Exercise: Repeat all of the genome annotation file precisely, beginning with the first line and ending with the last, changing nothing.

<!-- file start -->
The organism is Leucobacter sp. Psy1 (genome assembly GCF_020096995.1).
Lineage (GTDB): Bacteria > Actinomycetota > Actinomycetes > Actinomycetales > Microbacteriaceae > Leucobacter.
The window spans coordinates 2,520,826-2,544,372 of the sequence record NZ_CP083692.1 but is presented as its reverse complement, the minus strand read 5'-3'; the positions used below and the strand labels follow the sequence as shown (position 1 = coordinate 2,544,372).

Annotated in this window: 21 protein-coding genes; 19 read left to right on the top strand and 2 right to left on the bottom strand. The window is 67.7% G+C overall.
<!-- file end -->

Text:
The organism is Leucobacter sp. Psy1 (genome assembly GCF_020096995.1).
Lineage (GTDB): Bacteria > Actinomycetota > Actinomycetes > Actinomycetales > Microbacteriaceae > Leucobacter.
The window spans coordinates 2,520,826-2,544,372 of the sequence record NZ_CP083692.1 but is presented as its reverse complement, the minus strand read 5'-3'; the positions used below and the strand labels follow the sequence as shown (position 1 = coordinate 2,544,372).

Annotated in this window: 21 protein-coding genes; 19 read left to right on the top strand and 2 right to left on the bottom strand. The window is 67.7% G+C overall.